Breast Carcinoma with choriocarcinomatous features
Some breast cancers are able to synthesize hormones which are not normally considered to be products of the breast, and certain peptide hormones which would fall into this category include calcitonin, epinephrine, and human chorionic gonadotrophin (hCG). So, a breast carcinoma with choriocarcinomatous features is simply one of any of the common sub-types of breast cancer which shows elevated serum levels for beta-hCG and histologic evidence of choriocarcinomatous differentiation.
I just want to let you know that I have created a newer versio of this page with more up-to-date information on Breast Cancers with Choriocarcinomatous Features. However, this page is still very useful, it has great material.
It is estimated that 12-18% of women with breast cancer may show elevated serum levels of b-human chorionic gonadotrophin. (Beta human chorionic gonadotrophin hormone is on of two subunits of hCG). Conventional infiltrating ductal carcinomas such as solid tubular carcinoma and mucinous carcinoma of the breast are some of the more common breast cancers known to develop with choriocarcinomatous components.
Breast carcinomas that display choriocarcinomatous differentiation and produce human chorionic gonadotropin are extremely rare. The most common age for developing breast cancer with choriocarcinomatous differentiation is in the early 50s.
Human chorionic gonadotrophin hormone is usually associated with pregnancy and egg fertilization, so it is a bit unusual to see it associated with a breast cancer later in life. Human chorionic gonadotropin is a glycoprotein hormone produced in pregnancy by the developing embryo after conception, and later on by the syncytiotrophoblast (part of the placenta), and its main role is to maintain progesterone production during pregnancy.
Human chorionic gonadotrophin hormone also plays a role in cellular differentiation and proliferation, and may activate apoptosis (Apoptosis is the process of ‘programmed cell death‘, as opposed to ‘necrosis‘, which is due to disease or injury).
Histological characteristics of Breast Carcinoma with choriocarcinomatous features
Fine needle aspiration cytology of Breast Carcinoma with choriocarcinomatous features will tend to reveal abundant multinucleated giant cells with highly pleomorphic tumor cells in a hemorrhagic necrotic background. The high nuclear-to-cytoplasmic ratio is often quite high, with increased nuclear chromatin. The cytoplasm of the tumor cells tends to be pale to eosinophilic with occasional periodic acid-Schiff stain-positive intracytoplasmic eosinophilic globules. Periodic acid-Schiff (PAS) is a staining method used to detect glycogen in tissues.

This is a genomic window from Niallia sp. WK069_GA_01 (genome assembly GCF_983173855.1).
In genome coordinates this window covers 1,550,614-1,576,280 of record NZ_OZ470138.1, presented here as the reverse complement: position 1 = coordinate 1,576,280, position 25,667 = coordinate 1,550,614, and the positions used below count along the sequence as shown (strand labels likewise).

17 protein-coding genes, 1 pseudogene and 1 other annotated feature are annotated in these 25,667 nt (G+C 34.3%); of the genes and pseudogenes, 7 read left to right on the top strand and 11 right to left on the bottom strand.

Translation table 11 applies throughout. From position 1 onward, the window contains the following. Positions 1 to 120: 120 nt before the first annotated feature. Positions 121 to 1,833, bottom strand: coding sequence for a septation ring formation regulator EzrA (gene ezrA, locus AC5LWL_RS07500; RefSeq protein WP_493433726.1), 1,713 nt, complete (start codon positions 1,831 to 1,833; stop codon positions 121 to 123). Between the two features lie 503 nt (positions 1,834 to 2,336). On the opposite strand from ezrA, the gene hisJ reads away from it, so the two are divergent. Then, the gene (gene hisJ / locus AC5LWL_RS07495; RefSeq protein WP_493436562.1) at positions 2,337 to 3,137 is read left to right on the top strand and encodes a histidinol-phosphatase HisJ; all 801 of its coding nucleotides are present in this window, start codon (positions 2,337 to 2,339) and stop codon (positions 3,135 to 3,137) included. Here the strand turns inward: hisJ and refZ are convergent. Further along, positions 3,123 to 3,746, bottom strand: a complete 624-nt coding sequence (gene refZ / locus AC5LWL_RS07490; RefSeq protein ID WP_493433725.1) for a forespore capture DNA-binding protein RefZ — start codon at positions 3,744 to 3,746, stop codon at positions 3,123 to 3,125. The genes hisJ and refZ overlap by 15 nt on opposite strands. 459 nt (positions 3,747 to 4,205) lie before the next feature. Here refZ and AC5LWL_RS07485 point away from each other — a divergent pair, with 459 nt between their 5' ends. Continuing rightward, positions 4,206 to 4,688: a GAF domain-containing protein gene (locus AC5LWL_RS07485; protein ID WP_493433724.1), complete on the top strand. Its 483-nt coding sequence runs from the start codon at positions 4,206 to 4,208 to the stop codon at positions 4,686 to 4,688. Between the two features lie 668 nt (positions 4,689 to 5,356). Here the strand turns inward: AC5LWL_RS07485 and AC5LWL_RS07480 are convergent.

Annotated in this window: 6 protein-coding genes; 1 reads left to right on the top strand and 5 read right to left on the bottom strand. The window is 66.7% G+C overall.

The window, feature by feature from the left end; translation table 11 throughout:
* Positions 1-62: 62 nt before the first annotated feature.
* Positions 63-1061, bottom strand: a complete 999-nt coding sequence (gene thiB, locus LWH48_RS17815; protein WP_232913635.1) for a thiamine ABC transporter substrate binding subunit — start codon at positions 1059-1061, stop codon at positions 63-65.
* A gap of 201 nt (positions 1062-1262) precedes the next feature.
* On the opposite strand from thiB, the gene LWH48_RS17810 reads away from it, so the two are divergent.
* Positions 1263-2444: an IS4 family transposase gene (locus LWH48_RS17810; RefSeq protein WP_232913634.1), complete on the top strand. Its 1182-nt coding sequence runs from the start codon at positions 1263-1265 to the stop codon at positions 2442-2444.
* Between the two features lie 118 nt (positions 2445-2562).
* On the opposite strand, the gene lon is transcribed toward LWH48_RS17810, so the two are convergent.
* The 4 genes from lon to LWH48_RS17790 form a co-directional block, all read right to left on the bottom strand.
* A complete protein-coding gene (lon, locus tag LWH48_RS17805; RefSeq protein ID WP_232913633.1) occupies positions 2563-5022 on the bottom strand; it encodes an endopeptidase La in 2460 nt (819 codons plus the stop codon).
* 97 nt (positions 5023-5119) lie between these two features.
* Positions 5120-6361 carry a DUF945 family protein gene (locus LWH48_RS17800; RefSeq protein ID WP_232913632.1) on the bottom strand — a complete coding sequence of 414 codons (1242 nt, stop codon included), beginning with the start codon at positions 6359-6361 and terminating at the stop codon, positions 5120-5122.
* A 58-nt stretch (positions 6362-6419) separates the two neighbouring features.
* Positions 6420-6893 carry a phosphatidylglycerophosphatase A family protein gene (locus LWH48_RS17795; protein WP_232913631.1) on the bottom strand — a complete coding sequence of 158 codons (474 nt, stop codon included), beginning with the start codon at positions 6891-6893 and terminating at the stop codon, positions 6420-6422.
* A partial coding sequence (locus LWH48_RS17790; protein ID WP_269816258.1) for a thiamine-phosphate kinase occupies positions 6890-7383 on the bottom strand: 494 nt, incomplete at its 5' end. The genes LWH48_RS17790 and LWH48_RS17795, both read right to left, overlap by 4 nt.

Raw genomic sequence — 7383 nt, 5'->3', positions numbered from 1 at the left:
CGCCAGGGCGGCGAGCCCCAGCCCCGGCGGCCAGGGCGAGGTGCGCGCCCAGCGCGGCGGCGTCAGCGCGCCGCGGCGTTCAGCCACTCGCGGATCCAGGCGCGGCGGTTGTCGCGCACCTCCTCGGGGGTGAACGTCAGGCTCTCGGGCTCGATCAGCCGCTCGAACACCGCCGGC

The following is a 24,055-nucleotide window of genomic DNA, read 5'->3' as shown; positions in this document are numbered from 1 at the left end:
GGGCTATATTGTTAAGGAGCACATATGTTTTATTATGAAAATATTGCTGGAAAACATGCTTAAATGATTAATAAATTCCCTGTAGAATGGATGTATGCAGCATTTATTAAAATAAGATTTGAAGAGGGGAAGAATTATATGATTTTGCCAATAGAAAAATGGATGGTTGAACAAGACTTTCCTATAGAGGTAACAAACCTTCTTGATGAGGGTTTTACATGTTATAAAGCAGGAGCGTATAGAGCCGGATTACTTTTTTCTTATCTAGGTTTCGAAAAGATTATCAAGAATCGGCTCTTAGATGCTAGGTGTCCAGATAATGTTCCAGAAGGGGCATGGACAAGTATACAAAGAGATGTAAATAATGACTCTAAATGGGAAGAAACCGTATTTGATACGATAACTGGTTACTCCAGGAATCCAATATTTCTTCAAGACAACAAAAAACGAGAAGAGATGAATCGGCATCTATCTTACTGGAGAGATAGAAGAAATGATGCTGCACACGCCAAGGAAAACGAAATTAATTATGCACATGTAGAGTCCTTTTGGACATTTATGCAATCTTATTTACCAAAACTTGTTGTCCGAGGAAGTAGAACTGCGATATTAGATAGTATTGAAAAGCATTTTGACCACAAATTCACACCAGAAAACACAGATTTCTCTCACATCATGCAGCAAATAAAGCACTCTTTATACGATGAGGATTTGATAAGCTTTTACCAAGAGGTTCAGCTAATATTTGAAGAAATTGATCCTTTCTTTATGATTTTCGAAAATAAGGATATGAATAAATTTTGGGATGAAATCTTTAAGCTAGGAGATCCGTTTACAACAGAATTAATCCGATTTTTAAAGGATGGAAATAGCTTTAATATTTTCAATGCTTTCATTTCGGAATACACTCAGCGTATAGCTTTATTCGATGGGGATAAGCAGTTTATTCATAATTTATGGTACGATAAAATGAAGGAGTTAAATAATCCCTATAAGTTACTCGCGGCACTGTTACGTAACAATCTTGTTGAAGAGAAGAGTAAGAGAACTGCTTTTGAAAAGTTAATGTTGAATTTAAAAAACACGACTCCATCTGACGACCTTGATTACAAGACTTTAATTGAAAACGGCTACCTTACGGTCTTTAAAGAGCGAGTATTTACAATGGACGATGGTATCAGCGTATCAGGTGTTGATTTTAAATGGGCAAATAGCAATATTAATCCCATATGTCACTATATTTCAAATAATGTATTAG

Choriocarcinomatous breast tumors tend to be cytokeratin positive
The immunohistochemistry of breast carcinoma with choriocarcinomatous features tends to be positive for human chorionic gonadotrophin in pleomorphic areas of tumors, while the less pleomorphic areas tend to test positive for synaptophysin and chromogranin. Tumors formed due to breast carcinoma with choriocarcinomatous features tend be positive for cytokeratin (AE-1/AE-3).
These tumors are frequently negative for progesterone receptors, with focal positivity for estrogen receptors. In the image of breast carcinoma with choriocarcinomatous features shown below, one notes large and bizarre tumor cells showing positivity for chorionic gonadotrophin.
Prognosis for carcinoma of the breast with choriocarcinomatous features
The clinical course for breast carcinoma with choriocarcinomatous features is unfortunately quite aggressive. Nearly half of all patients with breast carcinoma with choriocarcinomatous features will develop axillary node metastasis.
The recurrence rate, and also the mortality rate for carcinoma of the breast with choriocarcinomatous features is actually higher than for most invasive breast cancers of a generic type. Sadly, a majority of women who develop breast carcinoma with choriocarcinomatous features die within a few months of diagnosis due to multiple metastases. However, a small percentage of women treated for carcinoma of the breast with choriocarcinomatous features do survive disease free after four years or more.
For further reading, I suggest you visit this page on breast carcinoma with melanotic features, as well as this page with information on infiltrating ductal carcinoma features.
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